Shortly after the inauguration ended on Friday, President Donald Trump signed his first executive orders. Among them was an order directing Health and Human Services (HHS) and other agencies to dismantle, as allowed by the maximum extent of the law, “any provision…that would impose a fiscal burden on any State, or a cost, fee, tax, penalty or regulatory burden on an individual.” The order also directs the HHS Secretary and the heads of all other departments and agencies to “provide greater flexibility to States and cooperate with them in implementing healthcare programs”—again, to the maximum extent permitted by the law.
At the Prevent Cancer Foundation®, we are looking at what this means for the Affordable Care Act (ACA). The key phrase here is the one that repeats over and over in this Executive Order—“to the maximum extent permitted by the law.” The administration has indicated its likely looking at ways to limit or alter the implementation of the Affordable Care Act. However, it can only do so through what is permitted by the law. The Affordable Care Act, in large part, cannot be altered except through congressional legislation.
However, the agencies’ rulemaking powers can alter the following:
Requirements for certain preventive services
The Affordable Care Act considers women’s health—including human papillomavirus (HPV) vaccines, contraception and regular pap smears—and preventive health measures to be “essential health benefits,” and as such are required to be covered by all insurance policies. While all preventive services receiving an “A” or “B” grade from the U.S. Preventive Services Task Force (USPSTF) are supposed to be covered by all insurance policies with no co-pays or barriers to access, ultimately it is HHS that provides the list of all essential health benefits. It is possible that HHS could limit what insurance companies are required to cover.
The individual mandate
One of the most well-known and most unpopular provisions of the ACA is the requirement that all individuals have insurance coverage. Anyone who does not have coverage must pay a fee. However, those who cannot afford insurance, even with a subsidy, are allowed to apply for a “hardship waiver.” It would be possible for HHS to increase the number of “hardship waivers” they grant. For this reason, some have said that this executive order could eliminate the individual mandate. In reality, though, the mandate could not be eliminated—it is only the enforcement of it that could be lessened. We would need to wait to see how would be implemented in practice to determine what it would mean for the individual mandate.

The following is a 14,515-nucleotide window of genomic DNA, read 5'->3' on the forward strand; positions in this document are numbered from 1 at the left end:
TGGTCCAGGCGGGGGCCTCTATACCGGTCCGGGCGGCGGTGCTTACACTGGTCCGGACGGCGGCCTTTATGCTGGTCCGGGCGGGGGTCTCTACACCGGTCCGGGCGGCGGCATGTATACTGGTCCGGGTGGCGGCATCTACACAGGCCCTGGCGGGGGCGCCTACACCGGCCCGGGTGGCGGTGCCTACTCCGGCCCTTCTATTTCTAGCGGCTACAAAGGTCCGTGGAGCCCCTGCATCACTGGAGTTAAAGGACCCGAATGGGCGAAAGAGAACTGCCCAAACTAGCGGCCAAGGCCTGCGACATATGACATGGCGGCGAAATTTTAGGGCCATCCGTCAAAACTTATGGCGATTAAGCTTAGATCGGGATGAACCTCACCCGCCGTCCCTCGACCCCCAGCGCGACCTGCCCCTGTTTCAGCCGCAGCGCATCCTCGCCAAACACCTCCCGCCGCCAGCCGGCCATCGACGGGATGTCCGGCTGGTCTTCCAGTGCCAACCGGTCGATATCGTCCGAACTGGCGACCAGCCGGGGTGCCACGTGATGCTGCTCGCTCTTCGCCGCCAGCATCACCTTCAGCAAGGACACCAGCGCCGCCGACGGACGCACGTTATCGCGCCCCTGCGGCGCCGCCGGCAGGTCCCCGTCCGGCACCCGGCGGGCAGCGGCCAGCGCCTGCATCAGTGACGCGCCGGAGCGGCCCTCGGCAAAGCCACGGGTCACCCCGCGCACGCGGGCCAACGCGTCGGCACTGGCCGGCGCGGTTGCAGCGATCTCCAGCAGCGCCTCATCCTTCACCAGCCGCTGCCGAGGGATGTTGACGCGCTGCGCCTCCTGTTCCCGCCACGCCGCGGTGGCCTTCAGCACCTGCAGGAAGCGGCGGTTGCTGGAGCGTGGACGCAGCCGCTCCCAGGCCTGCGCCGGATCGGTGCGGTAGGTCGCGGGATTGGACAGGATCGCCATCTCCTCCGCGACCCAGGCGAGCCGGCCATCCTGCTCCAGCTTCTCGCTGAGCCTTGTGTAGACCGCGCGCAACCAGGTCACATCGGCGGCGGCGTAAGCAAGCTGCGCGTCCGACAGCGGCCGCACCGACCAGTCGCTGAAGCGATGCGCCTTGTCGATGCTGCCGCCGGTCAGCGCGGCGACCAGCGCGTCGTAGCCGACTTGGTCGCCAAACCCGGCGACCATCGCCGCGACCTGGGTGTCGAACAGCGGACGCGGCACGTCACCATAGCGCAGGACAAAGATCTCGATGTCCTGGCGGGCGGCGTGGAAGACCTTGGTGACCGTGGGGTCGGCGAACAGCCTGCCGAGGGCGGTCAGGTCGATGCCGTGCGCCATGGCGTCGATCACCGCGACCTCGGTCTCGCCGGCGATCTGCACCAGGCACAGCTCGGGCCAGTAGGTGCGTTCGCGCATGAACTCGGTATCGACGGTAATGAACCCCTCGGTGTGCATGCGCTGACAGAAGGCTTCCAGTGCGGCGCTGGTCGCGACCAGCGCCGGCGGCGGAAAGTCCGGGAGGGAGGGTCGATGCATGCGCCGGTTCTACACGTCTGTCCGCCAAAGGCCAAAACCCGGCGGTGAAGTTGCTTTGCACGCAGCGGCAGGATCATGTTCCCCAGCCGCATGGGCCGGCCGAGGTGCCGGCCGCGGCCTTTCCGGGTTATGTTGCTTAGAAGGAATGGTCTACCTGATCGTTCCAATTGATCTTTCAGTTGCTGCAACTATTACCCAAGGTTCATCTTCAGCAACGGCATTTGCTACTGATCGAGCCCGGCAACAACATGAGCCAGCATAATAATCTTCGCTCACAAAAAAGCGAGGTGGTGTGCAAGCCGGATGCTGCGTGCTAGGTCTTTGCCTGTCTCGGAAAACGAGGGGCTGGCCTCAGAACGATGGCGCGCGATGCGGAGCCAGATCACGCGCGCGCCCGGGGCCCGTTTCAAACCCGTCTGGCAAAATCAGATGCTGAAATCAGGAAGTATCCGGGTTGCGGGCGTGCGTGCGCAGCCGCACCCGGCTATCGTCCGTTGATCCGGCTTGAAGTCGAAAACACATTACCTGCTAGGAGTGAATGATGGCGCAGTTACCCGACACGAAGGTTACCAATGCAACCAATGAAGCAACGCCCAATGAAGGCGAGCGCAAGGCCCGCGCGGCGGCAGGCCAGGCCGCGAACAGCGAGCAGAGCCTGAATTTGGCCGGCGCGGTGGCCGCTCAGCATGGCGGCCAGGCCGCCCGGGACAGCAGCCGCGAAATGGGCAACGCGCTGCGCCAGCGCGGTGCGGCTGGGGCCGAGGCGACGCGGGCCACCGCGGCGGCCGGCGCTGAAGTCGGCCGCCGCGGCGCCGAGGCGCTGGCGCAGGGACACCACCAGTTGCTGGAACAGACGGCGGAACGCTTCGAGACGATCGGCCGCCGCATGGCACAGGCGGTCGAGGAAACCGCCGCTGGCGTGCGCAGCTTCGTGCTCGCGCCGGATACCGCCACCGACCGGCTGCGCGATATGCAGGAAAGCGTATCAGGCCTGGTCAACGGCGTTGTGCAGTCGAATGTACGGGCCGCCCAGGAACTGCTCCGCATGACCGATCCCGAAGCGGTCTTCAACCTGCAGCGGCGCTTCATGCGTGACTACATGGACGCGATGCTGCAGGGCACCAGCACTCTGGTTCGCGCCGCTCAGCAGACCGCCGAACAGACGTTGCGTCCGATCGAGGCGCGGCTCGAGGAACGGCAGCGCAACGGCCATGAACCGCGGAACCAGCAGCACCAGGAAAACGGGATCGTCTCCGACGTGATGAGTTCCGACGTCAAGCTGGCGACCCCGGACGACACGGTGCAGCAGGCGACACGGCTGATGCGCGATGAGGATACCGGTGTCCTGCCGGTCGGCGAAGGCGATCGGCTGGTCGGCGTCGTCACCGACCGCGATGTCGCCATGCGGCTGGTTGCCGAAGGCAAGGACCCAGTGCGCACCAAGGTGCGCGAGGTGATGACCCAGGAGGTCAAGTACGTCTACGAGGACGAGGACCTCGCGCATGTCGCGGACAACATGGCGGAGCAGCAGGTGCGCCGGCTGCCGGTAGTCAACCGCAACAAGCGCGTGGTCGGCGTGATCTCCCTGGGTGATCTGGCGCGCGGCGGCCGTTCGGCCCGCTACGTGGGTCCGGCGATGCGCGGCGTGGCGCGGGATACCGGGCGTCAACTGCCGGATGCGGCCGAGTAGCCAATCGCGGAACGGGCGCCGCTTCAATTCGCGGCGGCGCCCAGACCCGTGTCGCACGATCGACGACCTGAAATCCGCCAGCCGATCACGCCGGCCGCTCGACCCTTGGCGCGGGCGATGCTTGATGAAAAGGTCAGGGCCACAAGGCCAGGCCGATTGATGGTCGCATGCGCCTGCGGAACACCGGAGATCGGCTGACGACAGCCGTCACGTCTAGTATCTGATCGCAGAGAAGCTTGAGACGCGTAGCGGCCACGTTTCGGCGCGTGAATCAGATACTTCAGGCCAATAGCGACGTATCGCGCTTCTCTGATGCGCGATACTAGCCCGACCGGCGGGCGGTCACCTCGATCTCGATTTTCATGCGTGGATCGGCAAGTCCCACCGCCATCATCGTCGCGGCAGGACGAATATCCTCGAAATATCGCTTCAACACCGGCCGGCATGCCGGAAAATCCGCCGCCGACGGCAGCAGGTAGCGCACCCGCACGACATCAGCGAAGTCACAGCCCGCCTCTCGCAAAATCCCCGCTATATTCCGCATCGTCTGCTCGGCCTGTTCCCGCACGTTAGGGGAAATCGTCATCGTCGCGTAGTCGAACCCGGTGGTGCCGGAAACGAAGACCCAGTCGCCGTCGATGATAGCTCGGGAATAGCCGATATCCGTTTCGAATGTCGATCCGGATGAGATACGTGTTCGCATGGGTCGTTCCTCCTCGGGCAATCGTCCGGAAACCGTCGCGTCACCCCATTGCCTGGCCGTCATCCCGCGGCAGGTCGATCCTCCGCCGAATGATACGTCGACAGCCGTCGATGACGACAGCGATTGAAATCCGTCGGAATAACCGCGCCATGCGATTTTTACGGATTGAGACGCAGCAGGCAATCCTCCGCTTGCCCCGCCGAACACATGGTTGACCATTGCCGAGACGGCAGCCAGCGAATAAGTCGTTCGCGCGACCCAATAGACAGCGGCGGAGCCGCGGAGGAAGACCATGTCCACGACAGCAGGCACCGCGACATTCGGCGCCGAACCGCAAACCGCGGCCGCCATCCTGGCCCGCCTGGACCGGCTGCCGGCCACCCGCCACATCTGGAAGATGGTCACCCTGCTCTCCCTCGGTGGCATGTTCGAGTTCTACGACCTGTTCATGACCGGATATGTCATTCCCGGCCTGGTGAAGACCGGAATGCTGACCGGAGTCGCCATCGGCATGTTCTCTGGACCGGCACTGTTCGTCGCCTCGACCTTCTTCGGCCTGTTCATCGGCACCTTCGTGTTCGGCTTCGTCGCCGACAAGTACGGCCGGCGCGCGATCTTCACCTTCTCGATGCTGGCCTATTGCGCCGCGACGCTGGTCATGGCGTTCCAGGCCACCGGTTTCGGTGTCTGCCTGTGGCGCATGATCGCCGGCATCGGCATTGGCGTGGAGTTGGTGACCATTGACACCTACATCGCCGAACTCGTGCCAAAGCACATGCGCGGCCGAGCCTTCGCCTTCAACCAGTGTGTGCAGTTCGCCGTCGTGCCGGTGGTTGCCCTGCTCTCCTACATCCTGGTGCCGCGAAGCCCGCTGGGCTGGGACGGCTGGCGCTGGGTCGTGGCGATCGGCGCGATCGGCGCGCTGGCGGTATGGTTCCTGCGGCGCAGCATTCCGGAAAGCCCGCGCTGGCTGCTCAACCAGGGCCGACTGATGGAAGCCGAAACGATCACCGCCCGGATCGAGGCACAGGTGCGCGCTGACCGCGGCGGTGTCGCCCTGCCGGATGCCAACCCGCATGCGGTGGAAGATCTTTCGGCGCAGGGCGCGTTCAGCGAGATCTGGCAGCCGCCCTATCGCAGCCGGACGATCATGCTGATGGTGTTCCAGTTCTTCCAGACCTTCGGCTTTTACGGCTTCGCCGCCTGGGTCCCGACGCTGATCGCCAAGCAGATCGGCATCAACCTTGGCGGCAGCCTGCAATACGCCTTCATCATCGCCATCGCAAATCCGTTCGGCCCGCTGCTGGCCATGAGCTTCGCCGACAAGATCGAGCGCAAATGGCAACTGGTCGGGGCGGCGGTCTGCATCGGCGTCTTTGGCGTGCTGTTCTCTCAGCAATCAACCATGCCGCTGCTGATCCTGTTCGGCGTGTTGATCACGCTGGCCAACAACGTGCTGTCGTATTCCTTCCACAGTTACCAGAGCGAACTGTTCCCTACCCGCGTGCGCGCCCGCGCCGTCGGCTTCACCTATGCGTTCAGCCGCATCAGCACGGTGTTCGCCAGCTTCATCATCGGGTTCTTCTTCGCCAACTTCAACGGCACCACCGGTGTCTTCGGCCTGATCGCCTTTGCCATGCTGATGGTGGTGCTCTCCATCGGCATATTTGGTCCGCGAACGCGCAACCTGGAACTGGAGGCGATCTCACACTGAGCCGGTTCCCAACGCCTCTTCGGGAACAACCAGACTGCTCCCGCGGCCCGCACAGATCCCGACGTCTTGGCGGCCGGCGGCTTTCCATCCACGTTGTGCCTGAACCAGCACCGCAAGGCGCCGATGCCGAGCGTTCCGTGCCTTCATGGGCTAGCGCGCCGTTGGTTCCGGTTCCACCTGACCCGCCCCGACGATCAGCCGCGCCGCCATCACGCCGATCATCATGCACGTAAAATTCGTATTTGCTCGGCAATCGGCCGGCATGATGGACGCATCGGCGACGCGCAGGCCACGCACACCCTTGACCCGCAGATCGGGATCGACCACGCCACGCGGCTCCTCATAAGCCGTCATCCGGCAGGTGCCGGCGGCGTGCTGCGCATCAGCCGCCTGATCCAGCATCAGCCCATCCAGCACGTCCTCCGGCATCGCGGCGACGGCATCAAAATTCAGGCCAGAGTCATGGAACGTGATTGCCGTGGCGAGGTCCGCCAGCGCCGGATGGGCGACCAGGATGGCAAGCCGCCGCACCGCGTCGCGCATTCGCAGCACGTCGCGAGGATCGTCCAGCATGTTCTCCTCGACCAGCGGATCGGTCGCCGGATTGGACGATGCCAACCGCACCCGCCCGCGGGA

Number of Medicaid waivers
States that are interested in Medicaid expansion have to meet certain standards in order to receive federal funding. However, they are permitted to apply for waivers that allow them to design their own state programs, which are often granted as long as the programs still meet the spirit of the law and provide Medicaid coverage to those at or below 138 percent of the poverty line. States such as Indiana have designed their own programs that include a requirement that most Medicaid recipients pay into the program. Other states have examined the possibility of work requirements. The executive order clearly states that the administration’s policy is to give greater leeway to the states and increase the number of waivers it grants. The administration stated this policy early on, however, so this executive order does not substantially change expectations.
To summarize, it is possible there will be changes to the Affordable Care Act even without congressional action, and there is a great deal of uncertainty in the insurance market. In practice, though, this executive order does not change what is possible or what is allowed under the law. We will have to wait until the agencies are fully staffed and any new rules are passed before we fully understand what will change.
The Prevent Cancer Foundation® is committed to keeping you informed about changes that may affect your health care. Check back often for more updates on changes coming to the Affordable Care Act and more.